We’re often asked by guests if discoveries of gold were the reason for how Golden got its name. There have been some small discoveries over the years, and a recent burst of activity in the Quartz Creek area to the west. But it’s not the reason. It’s actually much quirkier and a testament to human nature and artfulness. Maybe just outright one-upmanship.
How Golden got it’s name
In 1881 the Canada Pacific Railway hired surveyor A.B. Rogers to find a rail route through the Selkirk and Rocky Mountains. In 1882 he found the pass now named for him. The Rogers pass to the north-west of Golden now sits in what is Glacier National Park. It’s an area of phenomenal hikes, glaciers and feats of engineering with the snow-sheds and avalanche control systems.
Rogers established a base camp for his survey crew led by a man named McMillan. Initially known as McMillan’s Camp, the settlement was the beginning of the town of Golden. By 1884, in response to a nearby lumber camp naming itself Silver City, the residents of McMillan’s Camp (led in particular by Baptiste Morigeau) decided not to be outdone and renamed the settlement Golden City. Soon the term “City” became a little too pretentious for most and in 1886 the town became known simply as Golden. Today the unpretentious character of Golden remains. A working town with tourism ever-growing but with a down to earth, authentic mountain town feel that draws people to the area for work, raising families and vacationing.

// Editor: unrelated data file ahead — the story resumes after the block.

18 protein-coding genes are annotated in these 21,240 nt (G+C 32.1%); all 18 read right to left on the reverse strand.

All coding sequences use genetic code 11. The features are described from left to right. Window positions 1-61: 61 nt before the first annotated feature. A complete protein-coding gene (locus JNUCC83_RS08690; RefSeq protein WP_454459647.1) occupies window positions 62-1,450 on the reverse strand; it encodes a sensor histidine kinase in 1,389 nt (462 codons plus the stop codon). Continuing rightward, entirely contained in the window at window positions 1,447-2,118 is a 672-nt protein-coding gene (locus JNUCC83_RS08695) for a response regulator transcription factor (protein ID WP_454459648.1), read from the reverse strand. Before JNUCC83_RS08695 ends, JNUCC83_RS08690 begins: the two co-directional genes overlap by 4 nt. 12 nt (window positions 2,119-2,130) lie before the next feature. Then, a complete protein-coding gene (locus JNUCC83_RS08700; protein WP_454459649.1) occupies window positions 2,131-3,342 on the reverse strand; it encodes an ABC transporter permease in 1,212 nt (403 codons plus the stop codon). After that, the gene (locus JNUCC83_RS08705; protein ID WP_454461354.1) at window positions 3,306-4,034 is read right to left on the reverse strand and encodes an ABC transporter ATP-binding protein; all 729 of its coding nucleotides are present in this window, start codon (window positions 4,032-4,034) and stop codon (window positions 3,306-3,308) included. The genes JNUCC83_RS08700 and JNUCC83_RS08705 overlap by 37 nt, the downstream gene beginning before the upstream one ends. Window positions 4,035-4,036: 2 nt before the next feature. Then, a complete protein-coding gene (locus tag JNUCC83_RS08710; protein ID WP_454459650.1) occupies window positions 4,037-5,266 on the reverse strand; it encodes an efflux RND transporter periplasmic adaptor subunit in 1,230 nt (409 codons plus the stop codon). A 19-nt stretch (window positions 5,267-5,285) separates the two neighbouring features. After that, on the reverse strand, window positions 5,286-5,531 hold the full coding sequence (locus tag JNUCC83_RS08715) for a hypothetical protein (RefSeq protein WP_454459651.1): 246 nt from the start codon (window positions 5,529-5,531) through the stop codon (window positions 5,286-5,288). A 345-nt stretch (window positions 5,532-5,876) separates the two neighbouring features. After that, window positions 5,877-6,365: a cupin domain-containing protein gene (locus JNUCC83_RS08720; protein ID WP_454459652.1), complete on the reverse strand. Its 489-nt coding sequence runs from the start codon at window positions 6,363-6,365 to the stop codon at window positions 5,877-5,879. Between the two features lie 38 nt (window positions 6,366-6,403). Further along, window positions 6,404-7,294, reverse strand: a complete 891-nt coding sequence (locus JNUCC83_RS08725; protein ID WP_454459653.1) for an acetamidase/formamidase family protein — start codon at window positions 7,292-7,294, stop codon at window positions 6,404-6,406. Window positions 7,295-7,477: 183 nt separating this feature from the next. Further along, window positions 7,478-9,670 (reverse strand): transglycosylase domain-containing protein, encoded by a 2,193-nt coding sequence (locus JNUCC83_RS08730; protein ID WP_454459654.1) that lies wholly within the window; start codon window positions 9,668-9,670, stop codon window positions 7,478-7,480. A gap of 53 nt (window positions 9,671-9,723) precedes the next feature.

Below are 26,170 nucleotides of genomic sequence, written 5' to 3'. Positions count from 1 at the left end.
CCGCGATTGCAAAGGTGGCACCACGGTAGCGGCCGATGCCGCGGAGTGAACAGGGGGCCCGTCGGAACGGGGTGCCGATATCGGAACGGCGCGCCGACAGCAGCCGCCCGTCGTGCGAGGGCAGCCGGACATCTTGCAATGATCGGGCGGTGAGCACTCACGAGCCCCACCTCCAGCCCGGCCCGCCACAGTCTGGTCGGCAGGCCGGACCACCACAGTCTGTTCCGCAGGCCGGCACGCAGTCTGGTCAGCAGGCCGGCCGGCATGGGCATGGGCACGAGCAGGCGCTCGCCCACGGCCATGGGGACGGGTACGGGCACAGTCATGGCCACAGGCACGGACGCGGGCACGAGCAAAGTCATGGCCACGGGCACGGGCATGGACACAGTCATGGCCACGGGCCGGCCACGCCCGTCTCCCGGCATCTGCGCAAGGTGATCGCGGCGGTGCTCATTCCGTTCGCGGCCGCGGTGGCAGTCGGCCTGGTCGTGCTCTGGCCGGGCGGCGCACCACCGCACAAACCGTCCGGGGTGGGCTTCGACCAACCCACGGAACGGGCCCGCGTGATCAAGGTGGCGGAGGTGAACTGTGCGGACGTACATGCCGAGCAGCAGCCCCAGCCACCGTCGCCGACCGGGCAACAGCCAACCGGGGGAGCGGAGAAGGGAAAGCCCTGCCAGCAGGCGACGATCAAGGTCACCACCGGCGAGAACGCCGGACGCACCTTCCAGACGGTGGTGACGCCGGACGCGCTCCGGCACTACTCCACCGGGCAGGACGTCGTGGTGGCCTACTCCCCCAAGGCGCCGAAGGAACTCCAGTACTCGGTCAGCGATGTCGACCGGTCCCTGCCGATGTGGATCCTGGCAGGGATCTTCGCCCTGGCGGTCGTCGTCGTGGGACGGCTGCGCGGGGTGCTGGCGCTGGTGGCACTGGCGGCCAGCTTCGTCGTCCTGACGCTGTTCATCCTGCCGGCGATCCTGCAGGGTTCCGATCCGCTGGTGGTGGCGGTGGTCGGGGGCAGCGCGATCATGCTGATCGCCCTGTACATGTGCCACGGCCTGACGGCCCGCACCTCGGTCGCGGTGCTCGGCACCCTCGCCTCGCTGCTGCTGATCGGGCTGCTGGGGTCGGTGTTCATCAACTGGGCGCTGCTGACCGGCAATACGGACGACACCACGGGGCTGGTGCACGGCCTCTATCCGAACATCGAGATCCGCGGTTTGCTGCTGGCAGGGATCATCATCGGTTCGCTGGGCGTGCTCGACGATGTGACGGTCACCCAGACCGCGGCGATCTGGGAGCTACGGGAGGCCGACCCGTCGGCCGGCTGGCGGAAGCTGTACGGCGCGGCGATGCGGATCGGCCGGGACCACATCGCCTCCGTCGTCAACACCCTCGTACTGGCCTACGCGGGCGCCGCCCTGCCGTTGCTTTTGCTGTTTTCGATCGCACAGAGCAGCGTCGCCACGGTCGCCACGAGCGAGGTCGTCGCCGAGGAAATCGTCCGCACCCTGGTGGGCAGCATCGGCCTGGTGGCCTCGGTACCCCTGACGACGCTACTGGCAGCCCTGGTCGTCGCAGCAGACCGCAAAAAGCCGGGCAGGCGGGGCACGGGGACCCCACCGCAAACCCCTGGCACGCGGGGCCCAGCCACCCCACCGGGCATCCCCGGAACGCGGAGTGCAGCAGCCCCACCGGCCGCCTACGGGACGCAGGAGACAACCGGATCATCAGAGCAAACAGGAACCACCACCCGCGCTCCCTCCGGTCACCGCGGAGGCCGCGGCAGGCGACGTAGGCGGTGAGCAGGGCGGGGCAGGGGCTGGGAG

How Kicking Horse got it’s name
The Palliser Expedition explored and surveyed western Canada between 1857 and 1860. Led by John Palliser, the expedition discovered a high mountain pass across the Continental Divide which later became the route of the main line constructed by Canadian Pacific Railway (CPR) between Lake Louise and Field. The pass and river were named Kicking Horse when Sir James Hector, a naturalist, geologist and surgeon, was kicked by his horse and was initially believed dead by expedition members. The story goes on to say that the horse kicked Sir James into the river and it was only when they were about to bury him that he woke up – we’re not sure how true those parts are!
What precisely people mean when they say Kicking Horse now very much depends on who you speak to. The whole area around here was branded Kicking Horse Country in the mid 2000’s much to the confusion of many. If you’re a skier then Kicking Horse means Kicking Horse Mountain Resort, the ski resort in Golden. If you’re a rafter or kayaker then it’s definitely the river. Find out more about things to do on the Kicking Horse river on our Explore page.
If you’re a coffee drinker aficionado then it’s the coffee. To some it’s a campsite situated just east of Field at the foot of the Yoho Valley Road. If looking up a number in the telephone directory was still a thing then the Kicking Horse section would be huge in Golden. There is everything from coffee shops, lodges, construction companies and cleaners named Kicking Horse something.
If you plan on meeting someone at Kicking Horse, make sure you double check where they mean!
We have a great little museum in town. The Golden Museum whilst not open at weekends, is well worth a visit if you are in town during the week. If you want to know more about the history of Golden and how Golden got its name then definitely visit.
It hosts a wonderful archive of old photographs charting the development and growth of Golden and the ever changing Kicking Horse river. It holds exhibits on the Swiss Guides, the history of the Sikh community in Golden and so much more. More about those another time.